Missio Dei: A Journal of Missional Theology and Praxis 7 (Summer-Fall 2016)

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Dean Flemming. Why Mission? Reframing New Testament Theology. Nashville: Abingdon, 2015. 184 pp. Kindle ed. $14.99.

The dichotomy between theory and practice is, as Kevin Vanhoozer has put it, “a mortal fault line that runs through the academy and church alike.”1 Missiology has often stood across the chasm from theology, mission being stereotypically the realm of practitioners with little patience for the abstractions of academic theology. Yet, advocates of missional hermeneutics have begun exploring a space in which textual hermeneutics, ecclesial commitments, missional practices, biblical studies, and constructive theology converge. Even in missional hermeneutics, however, the theory/practice dichotomy tends to manifest in articles and books that discuss interpretive theory without practicing exemplary exegesis.

In this context, Dean Flemming’s slender volume Why Mission? is a welcome contribution. Aware that, to date, “no other study engages in a missional reading of a range of New Testament books within one volume” (Kindle loc. 177), Flemming showcases the application of a missional hermeneutic to a variety of New Testament texts. The book’s six chapters undertake missional readings of Matthew, Luke-Acts, John, Philippians, 1 Peter, and Revelation. Following closely on the heels of Michael Gorman’s watershed missional interpretation of various Pauline writings,2 Why Mission? widens the scope of the current discussion considerably.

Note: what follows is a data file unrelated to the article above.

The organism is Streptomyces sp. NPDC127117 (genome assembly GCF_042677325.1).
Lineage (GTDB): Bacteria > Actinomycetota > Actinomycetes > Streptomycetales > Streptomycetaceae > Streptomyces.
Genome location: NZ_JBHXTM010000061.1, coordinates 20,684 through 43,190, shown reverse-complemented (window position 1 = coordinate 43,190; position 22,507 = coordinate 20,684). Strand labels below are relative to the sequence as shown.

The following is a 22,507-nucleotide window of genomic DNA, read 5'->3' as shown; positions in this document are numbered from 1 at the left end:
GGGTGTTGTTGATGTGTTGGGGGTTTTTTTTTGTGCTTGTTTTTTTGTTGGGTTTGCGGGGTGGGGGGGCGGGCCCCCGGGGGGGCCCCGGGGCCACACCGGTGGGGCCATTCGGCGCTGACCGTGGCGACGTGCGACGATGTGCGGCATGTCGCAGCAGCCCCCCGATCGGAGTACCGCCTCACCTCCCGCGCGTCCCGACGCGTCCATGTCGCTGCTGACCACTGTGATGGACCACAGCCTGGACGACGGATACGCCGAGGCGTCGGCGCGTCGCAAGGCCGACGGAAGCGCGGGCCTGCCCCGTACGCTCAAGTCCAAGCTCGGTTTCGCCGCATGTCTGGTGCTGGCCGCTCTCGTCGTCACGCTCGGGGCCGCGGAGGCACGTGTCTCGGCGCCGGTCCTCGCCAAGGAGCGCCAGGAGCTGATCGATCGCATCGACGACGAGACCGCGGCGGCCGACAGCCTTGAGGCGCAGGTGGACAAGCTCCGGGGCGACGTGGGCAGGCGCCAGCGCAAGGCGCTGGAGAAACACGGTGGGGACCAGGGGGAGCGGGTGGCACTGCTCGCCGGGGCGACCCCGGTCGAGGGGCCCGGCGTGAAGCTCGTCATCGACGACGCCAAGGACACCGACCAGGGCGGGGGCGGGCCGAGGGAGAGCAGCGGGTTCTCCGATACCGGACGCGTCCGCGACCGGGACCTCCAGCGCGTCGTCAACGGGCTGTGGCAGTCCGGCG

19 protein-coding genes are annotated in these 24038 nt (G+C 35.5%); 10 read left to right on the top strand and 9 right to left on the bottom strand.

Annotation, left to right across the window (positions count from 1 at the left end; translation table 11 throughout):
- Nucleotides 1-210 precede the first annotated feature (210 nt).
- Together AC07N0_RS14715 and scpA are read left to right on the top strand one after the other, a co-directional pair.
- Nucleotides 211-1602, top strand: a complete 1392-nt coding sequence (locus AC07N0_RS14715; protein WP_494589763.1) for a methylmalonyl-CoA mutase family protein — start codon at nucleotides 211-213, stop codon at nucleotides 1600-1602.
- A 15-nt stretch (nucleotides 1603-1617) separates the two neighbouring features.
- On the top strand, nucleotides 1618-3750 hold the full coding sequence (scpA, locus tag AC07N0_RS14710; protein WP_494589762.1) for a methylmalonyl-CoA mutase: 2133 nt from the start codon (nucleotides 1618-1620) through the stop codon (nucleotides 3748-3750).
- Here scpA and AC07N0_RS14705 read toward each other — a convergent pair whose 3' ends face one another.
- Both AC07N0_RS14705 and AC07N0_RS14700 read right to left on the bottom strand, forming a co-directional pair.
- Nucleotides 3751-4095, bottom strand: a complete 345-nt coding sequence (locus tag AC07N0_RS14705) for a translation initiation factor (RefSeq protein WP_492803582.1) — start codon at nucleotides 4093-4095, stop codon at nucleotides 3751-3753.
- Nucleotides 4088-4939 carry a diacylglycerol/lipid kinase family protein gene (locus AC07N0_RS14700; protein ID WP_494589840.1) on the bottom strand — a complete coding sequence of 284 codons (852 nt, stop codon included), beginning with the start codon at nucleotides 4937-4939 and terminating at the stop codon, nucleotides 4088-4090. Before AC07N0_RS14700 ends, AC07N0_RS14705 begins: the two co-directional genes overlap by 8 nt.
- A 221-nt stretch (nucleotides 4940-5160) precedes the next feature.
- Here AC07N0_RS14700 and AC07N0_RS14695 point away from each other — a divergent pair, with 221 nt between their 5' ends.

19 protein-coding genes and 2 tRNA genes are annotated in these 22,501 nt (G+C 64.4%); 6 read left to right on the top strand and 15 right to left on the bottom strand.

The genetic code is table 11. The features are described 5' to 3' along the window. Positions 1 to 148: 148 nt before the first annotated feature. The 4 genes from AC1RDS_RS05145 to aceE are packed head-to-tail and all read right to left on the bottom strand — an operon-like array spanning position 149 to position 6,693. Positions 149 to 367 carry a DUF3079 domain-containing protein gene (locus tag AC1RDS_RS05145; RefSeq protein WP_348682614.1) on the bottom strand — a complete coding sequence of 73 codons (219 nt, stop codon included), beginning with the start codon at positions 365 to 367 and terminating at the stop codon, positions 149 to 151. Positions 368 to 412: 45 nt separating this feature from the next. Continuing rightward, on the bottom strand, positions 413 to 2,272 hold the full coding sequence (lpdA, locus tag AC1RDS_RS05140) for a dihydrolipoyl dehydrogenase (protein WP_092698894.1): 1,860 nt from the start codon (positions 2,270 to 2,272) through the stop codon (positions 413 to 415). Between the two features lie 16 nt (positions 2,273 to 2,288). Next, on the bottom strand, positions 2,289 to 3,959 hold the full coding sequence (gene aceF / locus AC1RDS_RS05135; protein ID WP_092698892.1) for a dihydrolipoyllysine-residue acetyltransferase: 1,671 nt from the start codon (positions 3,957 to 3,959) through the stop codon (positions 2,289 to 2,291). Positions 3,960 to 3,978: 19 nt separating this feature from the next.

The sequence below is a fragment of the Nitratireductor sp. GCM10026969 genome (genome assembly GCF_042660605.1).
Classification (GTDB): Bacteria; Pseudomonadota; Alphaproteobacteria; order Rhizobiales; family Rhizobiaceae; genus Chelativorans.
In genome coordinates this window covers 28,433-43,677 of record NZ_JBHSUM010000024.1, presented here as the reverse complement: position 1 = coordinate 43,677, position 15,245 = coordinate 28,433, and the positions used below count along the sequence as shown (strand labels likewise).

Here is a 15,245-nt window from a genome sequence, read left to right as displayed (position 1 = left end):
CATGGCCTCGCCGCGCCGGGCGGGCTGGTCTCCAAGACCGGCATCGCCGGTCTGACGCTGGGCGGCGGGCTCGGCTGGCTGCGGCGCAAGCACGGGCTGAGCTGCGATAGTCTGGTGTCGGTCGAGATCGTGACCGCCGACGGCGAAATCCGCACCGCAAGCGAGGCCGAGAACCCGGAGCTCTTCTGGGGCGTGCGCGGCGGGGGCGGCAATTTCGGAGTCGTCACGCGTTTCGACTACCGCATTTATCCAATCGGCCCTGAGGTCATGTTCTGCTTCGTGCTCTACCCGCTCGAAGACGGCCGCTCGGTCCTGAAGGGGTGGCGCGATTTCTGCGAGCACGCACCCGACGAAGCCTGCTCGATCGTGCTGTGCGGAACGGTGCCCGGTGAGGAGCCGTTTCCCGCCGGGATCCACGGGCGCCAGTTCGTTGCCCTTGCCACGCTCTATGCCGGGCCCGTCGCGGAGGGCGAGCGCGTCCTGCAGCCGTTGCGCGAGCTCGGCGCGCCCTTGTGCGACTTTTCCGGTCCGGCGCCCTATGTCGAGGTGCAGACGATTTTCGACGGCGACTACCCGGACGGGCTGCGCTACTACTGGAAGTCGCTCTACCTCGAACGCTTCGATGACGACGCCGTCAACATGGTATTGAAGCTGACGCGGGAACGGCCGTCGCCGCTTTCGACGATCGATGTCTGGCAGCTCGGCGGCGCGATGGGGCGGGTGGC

As the fourth volume in the Reframing New Testament Theology series (ed. Joel B. Green), the book participates in the contemporary shakeup of the biblical theology movement. This “reframing” is driven by “a keen sense that scripture has in the past and should in the present instruct and shape the church’s faith and life”—challenging the theory/practice dichotomy from another angle.3 Flemming, who holds a PhD in New Testament Exegesis from the University of Aberdeen, is specially qualified to take up the question of mission’s particular contribution to this churchly engagement with the biblical text. He was a missionary for the Church of the Nazarene from 1987 to 2011 and is now Professor of New Testament and Missions at MidAmerica Nazarene University. By itself, the rarity of a New Testament scholar with long-term missions experience makes Flemming’s work an exciting addition to both the reframing of New Testament theology and to the missional hermeneutics movement.

The introduction briefly explains the premise of Flemming’s intention “to read scripture in light of God’s comprehensive mission” (Kindle loc. 189). He asserts: “Perhaps we can speak of two essential dimensions of a missional hermeneutic. One has to do with what the Bible is about. The other concerns what the Bible does. The former sees the Bible as a witness, the latter as an instrument” (Kindle locs. 204–6). Flemming accordingly structures subsequent chapters by examining each biblical text as both “a witness to God’s mission” and “an instrument of God’s mission”—the assumption being that every New Testament book can help answer “two foundational questions: ‘What is God up to in the world?’ and ‘What is the church’s role in what God is doing?’” (Kindle loc. 274). In this way, he clearly addresses the series’s concern with both New Testament theology (producing a multifaceted theology of mission rooted in whole books rather than proof texts) and the church’s life and faith (consistently highlighting the ways these texts send and shape the church in mission).